How Punxsutawney Phil’s predictions affect the energy grid

It appears our friend Punx Phil may have been hitting the meteorology textbooks this year because spring seems to be making an early appearance for a significant portion of the country – at least for now. According to the Climate Prediction Center, regions east of the Rockies are in for warmer-than-normal temperatures over the next two weeks, while the West could experience more chilly, rainy, and gloomy atmospheric river conditions. Let's take a closer look by region.

While this is only the next two weeks, it is undeniably a spring preview, particularly for ISONE and NYISO where snow can linger as late as April or May. For the Midwest and PJM, this is hope that spring will stick around, marking the start of what we refer to as Shoulder Season.

But what is Shoulder Season? You may have heard of it as a way to save on travel when planning your vacation. In general terms, it is the period of time between a peak season and off-season. In energy terms, it is the transitional period during spring and fall when demand is low due to mild temperatures, and renewable generation can be robust. Picture those blissful days when you get to throw open your windows and finally unearth your short-sleeved shirts. Demand tends to be lower on days like these, especially when the sun is shining or it’s the weekend. 

A buzzword that is thrown around during Shoulder Season is “Curtailment.” This occurs when there's an excess of Variable Energy Resources (VER) like wind and solar power, but not enough demand to absorb the surplus. This gives us the option to store this excess energy for peak demand periods, or curtail it, meaning to temporarily shut off wind turbines or solar panels. These kinds of days are when we typically see subdued energy prices, making spring a somewhat uneventful period for us energy people. This is commonly seen in CAISO, where the region has a surplus of renewables, with approximately 18,517 MW of solar and about 8,358 MW of wind capacity, according to the January 2024 Key Statistics Report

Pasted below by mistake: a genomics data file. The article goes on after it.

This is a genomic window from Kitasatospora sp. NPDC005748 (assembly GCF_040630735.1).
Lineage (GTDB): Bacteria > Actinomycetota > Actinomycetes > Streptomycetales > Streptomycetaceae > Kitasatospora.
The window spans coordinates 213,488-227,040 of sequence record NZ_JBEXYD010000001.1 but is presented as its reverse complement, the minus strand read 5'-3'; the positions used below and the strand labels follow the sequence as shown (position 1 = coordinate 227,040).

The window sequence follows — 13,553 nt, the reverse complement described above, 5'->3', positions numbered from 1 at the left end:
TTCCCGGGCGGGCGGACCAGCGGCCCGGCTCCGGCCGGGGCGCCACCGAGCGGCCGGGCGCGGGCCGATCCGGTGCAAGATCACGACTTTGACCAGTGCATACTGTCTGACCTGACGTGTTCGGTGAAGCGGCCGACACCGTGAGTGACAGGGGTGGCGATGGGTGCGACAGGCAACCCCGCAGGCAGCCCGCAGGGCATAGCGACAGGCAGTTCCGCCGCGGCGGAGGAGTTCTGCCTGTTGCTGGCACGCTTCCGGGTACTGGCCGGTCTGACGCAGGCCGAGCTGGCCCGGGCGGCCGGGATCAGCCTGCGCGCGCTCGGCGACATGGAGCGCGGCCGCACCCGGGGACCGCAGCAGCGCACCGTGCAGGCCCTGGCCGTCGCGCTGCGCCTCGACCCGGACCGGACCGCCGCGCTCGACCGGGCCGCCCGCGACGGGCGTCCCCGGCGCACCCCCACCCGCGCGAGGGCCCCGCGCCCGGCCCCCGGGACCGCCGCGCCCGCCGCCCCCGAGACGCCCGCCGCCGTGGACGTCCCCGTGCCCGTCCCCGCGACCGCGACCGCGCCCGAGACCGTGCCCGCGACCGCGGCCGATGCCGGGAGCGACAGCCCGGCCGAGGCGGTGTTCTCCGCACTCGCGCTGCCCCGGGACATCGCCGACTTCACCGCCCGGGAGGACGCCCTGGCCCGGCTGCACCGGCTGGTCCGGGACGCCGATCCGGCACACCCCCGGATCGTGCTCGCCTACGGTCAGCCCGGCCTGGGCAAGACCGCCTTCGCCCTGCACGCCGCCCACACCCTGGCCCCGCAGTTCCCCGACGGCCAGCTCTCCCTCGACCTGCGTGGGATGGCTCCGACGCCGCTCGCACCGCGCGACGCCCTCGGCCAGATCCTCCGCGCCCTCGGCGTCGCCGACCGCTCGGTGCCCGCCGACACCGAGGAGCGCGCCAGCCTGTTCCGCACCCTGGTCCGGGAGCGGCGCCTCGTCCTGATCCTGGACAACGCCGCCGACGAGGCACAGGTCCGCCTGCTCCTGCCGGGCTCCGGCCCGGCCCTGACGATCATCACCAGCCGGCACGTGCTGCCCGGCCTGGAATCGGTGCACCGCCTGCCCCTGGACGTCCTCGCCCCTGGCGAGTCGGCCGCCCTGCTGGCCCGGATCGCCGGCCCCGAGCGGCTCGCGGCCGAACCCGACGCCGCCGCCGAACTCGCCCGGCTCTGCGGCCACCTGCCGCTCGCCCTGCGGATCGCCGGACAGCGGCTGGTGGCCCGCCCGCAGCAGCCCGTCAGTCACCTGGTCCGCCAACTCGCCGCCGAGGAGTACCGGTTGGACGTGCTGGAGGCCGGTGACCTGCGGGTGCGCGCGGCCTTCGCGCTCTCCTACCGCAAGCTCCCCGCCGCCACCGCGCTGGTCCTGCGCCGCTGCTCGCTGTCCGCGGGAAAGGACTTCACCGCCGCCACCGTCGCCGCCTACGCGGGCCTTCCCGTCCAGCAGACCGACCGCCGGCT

Meanwhile, California has been grappling with, what we Northeasterners like to call, a Winter Depression thanks to a Pineapple Express of Atmospheric River events that have flooded the region in recent months. Rainfall and below-average temperatures have become the norm for much of CAISO. The first weekend of February witnessed a surplus of rain across the region, especially in Southern California, making this February the fourth wettest on record for Downtown Los Angeles, with a total of 12.56 inches so far this month, which is 88% above the average seasonal rainfall.

These atmospheric river conditions can translate to heightened grid load, whether from increasing lighting load or even heating degree days due to cooler air swapping in. Additionally, these conditions can drive up net demand due to reduced solar generation caused by cloud cover accompanying these storms. Evening ramps tend to be particularly volatile due to the weaning off in solar generation and the possibility of wind fluctuations during the diurnal wind variations. Batteries are a solution during this volatile time, especially during Shoulder Season when net demand can be minimal during the day. Over the past year, CAISO’s installed battery capacity has increased by 2,746 MW according to their January 2023 and 2024 Key Statistics documents. As this number continues to grow, this will only come to benefit the ISO in volatile periods in the years ahead, especially as the weather becomes more extreme. 

While Punxsutawney Phil’s predictions may have been accurate this year, it doesn’t mean he always will be in the future. Stay ahead of the game by consulting Amperon’s demand and net demand forecasts to prepare for the upcoming scorching summer. Don’t forget to subscribe to chat with our trusted PHD Meteorologist, Dr. Mark Shipham for expert insights, that are guaranteed to be much more in-depth than just looking for a shadow. 

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